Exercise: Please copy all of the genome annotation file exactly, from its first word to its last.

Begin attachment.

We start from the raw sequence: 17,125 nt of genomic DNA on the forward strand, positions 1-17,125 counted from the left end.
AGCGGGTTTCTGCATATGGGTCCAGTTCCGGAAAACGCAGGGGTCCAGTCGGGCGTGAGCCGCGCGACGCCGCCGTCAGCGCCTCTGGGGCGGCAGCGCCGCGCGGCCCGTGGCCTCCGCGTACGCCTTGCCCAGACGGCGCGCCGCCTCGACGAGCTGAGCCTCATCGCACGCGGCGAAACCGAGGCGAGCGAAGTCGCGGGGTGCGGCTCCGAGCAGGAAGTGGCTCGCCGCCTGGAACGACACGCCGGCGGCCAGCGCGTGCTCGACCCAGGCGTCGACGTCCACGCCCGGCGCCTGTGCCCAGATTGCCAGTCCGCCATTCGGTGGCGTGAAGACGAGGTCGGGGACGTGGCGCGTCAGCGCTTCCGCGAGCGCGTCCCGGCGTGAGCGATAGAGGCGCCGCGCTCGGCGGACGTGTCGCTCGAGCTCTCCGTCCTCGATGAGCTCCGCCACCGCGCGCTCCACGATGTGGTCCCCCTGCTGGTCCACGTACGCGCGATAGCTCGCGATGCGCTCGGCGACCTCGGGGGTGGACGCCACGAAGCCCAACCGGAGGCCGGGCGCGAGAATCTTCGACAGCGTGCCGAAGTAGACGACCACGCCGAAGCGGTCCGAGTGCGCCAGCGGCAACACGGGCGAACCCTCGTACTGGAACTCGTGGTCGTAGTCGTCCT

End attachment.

We start from the raw sequence: 17,125 nt of genomic DNA on the forward strand, positions 1-17,125 counted from the left end.
AGCGGGTTTCTGCATATGGGTCCAGTTCCGGAAAACGCAGGGGTCCAGTCGGGCGTGAGCCGCGCGACGCCGCCGTCAGCGCCTCTGGGGCGGCAGCGCCGCGCGGCCCGTGGCCTCCGCGTACGCCTTGCCCAGACGGCGCGCCGCCTCGACGAGCTGAGCCTCATCGCACGCGGCGAAACCGAGGCGAGCGAAGTCGCGGGGTGCGGCTCCGAGCAGGAAGTGGCTCGCCGCCTGGAACGACACGCCGGCGGCCAGCGCGTGCTCGACCCAGGCGTCGACGTCCACGCCCGGCGCCTGTGCCCAGATTGCCAGTCCGCCATTCGGTGGCGTGAAGACGAGGTCGGGGACGTGGCGCGTCAGCGCTTCCGCGAGCGCGTCCCGGCGTGAGCGATAGAGGCGCCGCGCTCGGCGGACGTGTCGCTCGAGCTCTCCGTCCTCGATGAGCTCCGCCACCGCGCGCTCCACGATGTGGTCCCCCTGCTGGTCCACGTACGCGCGATAGCTCGCGATGCGCTCGGCGACCTCGGGGGTGGACGCCACGAAGCCCAACCGGAGGCCGGGCGCGAGAATCTTCGACAGCGTGCCGAAGTAGACGACCACGCCGAAGCGGTCCGAGTGCGCCAGCGGCAACACGGGCGAACCCTCGTACTGGAACTCGTGGTCGTAGTCGTCCT